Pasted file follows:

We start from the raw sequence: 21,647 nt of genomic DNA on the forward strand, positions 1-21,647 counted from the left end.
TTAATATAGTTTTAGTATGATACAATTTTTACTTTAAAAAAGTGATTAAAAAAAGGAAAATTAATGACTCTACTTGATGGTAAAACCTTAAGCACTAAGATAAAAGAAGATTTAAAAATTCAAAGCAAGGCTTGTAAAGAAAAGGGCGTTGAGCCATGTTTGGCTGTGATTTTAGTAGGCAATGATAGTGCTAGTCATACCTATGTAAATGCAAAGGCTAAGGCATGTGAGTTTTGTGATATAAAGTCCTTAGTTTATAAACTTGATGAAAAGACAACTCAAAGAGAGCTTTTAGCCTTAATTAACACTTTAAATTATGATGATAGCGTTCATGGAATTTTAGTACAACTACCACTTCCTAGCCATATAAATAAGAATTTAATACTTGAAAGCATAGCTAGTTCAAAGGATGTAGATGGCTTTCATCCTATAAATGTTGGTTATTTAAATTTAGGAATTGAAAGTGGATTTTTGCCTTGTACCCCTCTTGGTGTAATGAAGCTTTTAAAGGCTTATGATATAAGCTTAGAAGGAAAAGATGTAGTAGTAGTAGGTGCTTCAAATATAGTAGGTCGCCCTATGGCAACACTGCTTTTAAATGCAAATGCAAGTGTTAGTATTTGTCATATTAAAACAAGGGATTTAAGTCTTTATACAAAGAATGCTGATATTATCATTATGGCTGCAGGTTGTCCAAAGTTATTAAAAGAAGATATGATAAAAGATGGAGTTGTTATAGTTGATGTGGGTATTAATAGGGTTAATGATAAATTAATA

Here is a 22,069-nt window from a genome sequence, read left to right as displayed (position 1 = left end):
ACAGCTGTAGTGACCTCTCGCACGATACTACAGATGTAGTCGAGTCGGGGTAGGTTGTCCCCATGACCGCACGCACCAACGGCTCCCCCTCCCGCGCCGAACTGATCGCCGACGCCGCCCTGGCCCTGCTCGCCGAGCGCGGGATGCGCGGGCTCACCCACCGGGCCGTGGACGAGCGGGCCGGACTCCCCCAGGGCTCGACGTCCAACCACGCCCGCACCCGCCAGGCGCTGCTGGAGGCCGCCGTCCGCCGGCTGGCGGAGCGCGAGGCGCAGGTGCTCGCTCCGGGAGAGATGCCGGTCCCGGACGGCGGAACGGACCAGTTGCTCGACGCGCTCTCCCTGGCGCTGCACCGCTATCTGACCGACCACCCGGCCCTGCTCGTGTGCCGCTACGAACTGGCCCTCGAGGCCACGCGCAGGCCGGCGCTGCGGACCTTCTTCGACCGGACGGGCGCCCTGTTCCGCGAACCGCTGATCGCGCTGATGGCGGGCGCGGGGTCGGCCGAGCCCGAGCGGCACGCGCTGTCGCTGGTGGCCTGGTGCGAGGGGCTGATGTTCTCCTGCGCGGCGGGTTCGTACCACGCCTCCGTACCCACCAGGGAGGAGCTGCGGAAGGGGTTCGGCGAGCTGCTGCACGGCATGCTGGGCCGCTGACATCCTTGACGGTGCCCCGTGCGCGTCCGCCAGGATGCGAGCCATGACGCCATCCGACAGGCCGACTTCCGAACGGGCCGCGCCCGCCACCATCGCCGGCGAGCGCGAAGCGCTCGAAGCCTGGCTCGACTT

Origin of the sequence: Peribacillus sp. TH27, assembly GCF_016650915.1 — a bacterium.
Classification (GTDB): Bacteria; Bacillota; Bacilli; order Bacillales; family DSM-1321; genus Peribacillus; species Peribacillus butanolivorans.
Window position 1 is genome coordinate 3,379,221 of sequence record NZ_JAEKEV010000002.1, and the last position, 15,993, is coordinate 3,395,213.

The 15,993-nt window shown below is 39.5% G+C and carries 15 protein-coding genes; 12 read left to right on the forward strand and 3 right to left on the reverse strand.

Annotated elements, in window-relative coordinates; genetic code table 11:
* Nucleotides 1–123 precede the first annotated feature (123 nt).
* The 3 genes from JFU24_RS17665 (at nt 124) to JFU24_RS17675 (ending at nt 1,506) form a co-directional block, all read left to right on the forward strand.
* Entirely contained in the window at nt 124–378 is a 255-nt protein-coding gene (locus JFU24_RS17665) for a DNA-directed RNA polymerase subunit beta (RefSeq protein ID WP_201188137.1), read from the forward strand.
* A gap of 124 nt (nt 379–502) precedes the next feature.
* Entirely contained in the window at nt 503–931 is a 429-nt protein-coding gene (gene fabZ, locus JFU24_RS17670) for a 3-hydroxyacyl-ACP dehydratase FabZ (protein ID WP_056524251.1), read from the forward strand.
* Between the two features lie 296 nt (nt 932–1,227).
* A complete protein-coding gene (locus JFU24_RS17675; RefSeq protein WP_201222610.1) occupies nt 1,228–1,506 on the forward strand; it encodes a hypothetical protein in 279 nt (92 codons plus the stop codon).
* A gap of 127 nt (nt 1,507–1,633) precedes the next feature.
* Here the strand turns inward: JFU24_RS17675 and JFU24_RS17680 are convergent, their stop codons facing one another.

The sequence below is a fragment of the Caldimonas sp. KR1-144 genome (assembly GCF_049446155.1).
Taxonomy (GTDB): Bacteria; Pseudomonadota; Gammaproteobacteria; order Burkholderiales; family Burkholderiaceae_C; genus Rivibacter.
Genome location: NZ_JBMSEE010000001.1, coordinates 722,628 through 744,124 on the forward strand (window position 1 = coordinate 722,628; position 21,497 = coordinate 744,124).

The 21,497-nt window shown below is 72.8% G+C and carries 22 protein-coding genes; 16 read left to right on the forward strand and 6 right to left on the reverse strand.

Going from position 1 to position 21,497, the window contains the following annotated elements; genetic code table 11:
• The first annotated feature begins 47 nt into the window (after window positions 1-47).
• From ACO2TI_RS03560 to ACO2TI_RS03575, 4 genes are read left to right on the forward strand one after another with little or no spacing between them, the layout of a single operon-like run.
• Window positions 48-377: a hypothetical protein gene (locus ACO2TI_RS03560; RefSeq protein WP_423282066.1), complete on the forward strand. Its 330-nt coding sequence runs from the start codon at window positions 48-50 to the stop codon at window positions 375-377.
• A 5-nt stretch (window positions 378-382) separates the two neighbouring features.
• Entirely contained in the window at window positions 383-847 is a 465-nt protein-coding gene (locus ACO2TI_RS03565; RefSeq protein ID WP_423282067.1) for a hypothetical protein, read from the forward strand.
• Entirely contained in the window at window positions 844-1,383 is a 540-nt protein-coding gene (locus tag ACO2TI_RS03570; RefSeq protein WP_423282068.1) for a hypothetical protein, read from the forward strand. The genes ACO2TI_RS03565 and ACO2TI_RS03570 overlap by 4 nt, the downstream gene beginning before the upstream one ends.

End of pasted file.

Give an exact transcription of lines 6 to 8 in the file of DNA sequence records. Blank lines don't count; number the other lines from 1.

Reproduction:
Classification (GTDB): Bacteria; Bacillota; Bacilli; order Bacillales; family DSM-1321; genus Peribacillus; species Peribacillus butanolivorans.
Window position 1 is genome coordinate 3,379,221 of sequence record NZ_JAEKEV010000002.1, and the last position, 15,993, is coordinate 3,395,213.

The 15,993-nt window shown below is 39.5% G+C and carries 15 protein-coding genes; 12 read left to right on the forward strand and 3 right to left on the reverse strand.